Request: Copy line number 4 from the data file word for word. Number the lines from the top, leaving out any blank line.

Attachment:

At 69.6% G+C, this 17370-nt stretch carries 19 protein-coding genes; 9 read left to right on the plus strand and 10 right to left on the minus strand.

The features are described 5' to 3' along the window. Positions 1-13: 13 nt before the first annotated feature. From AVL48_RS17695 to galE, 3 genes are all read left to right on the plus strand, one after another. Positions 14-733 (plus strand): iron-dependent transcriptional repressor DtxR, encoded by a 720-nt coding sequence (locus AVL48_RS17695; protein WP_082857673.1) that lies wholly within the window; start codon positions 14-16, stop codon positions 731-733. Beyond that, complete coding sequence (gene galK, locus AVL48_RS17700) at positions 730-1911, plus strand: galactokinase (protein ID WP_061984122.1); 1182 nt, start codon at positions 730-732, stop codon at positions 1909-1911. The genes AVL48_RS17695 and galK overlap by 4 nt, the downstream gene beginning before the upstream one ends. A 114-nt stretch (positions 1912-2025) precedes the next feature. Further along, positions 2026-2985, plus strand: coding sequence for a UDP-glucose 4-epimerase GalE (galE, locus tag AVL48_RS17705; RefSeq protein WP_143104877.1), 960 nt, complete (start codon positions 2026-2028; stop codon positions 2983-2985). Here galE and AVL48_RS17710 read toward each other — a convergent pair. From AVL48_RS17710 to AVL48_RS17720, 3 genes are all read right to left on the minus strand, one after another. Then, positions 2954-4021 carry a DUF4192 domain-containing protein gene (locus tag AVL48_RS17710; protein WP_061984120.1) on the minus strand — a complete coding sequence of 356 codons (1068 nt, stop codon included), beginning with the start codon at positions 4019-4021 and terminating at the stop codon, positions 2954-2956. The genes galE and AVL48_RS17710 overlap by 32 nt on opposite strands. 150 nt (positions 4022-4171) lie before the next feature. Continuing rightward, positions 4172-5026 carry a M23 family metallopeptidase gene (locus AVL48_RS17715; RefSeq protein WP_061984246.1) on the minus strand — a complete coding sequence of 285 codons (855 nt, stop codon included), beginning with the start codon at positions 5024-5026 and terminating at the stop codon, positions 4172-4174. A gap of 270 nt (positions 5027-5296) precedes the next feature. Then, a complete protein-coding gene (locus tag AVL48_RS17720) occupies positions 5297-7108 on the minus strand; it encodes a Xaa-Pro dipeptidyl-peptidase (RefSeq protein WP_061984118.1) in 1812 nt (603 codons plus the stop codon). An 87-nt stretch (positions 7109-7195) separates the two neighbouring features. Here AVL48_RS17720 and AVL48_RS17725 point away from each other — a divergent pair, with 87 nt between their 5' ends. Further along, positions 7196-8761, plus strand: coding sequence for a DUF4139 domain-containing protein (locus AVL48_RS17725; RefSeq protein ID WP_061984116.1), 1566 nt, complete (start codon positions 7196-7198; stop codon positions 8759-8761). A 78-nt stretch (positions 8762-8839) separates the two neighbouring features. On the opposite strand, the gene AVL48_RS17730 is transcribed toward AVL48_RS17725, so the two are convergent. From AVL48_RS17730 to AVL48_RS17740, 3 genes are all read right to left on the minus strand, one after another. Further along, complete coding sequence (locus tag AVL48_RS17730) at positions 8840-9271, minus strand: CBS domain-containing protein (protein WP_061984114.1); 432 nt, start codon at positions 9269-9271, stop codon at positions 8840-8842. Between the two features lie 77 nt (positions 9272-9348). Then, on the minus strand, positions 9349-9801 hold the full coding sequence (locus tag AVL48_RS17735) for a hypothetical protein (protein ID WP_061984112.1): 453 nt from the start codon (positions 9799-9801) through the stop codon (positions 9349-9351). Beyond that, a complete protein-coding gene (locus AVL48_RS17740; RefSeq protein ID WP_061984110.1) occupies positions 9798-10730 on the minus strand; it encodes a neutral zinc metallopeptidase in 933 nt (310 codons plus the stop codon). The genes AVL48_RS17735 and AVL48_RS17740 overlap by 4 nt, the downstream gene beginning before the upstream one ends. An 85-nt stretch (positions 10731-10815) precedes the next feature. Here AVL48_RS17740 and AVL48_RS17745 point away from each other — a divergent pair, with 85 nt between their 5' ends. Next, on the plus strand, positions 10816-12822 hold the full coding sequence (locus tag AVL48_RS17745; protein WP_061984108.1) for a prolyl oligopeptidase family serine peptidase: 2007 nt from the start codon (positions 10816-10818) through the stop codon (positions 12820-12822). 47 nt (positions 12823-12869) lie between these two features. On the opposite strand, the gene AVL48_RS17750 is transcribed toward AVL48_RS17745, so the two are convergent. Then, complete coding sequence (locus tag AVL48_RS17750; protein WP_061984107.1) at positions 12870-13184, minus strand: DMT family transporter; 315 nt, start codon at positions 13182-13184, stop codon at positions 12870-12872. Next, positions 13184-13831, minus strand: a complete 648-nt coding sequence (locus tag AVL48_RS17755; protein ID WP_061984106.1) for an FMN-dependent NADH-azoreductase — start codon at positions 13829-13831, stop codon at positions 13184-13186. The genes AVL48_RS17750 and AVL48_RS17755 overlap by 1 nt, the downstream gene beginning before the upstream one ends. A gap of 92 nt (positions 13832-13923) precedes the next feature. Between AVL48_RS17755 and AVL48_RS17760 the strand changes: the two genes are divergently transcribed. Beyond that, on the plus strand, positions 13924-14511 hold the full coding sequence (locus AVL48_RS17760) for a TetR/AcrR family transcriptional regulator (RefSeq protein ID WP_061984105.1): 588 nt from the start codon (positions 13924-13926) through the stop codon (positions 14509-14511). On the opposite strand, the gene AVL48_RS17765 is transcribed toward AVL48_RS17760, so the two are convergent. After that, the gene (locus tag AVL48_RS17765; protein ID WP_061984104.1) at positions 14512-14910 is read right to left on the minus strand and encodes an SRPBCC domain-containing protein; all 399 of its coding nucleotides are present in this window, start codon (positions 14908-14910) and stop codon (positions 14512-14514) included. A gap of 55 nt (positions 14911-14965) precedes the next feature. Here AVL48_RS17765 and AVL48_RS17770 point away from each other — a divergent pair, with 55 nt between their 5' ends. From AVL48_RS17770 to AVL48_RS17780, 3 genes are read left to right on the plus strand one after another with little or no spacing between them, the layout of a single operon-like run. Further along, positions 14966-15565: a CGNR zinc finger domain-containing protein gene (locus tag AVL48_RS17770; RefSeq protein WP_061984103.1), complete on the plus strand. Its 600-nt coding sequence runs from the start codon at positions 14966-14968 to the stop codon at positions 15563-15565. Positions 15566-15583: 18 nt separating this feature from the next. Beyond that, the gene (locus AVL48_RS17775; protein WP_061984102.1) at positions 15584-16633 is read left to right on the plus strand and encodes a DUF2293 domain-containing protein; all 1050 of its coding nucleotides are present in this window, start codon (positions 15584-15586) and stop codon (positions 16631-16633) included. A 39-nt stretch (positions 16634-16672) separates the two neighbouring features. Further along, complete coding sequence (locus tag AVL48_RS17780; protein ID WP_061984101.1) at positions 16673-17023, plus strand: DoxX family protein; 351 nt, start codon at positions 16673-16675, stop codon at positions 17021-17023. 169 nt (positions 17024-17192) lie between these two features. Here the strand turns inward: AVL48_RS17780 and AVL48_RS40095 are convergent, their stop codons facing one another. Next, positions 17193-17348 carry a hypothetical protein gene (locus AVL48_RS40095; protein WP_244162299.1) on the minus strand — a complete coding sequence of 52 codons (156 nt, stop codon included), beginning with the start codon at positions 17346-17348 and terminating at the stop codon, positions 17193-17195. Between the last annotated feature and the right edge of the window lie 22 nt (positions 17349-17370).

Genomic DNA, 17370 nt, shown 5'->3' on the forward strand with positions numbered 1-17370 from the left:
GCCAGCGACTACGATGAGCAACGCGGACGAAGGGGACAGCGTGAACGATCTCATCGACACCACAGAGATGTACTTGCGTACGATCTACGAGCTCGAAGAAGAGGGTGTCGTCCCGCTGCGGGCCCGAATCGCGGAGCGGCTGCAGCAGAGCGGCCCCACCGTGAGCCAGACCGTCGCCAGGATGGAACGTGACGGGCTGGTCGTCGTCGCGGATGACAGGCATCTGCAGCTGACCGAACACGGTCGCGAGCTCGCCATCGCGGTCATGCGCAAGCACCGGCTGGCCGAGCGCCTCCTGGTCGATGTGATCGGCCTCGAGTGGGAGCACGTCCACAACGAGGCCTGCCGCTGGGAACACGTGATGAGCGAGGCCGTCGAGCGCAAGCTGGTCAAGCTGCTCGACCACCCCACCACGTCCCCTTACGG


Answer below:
GCCAGCGACTACGATGAGCAACGCGGACGAAGGGGACAGCGTGAACGATCTCATCGACACCACAGAGATGTACTTGCGTACGATCTACGAGCTCGAAGAAGAGGGTGTCGTCCCGCTGCGGGCCCGAATCGCGGAGCGGCTGCAGCAGAGCGGCCCCACCGTGAGCCAGACCGTCGCCAGGATGGAACGTGACGGGCTGGTCGTCGTCGCGGATGACAGGCATCTGCAGCTGACCGAACACGGTCGCGAGCTCGCCATCGCGGTCATGCGCAAGCACCGGCTGGCCGAGCGCCTCCTGGTCGATGTGATCGGCCTCGAGTGGGAGCACGTCCACAACGAGGCCTGCCGCTGGGAACACGTGATGAGCGAGGCCGTCGAGCGCAAGCTGGTCAAGCTGCTCGACCACCCCACCACGTCCCCTTACGG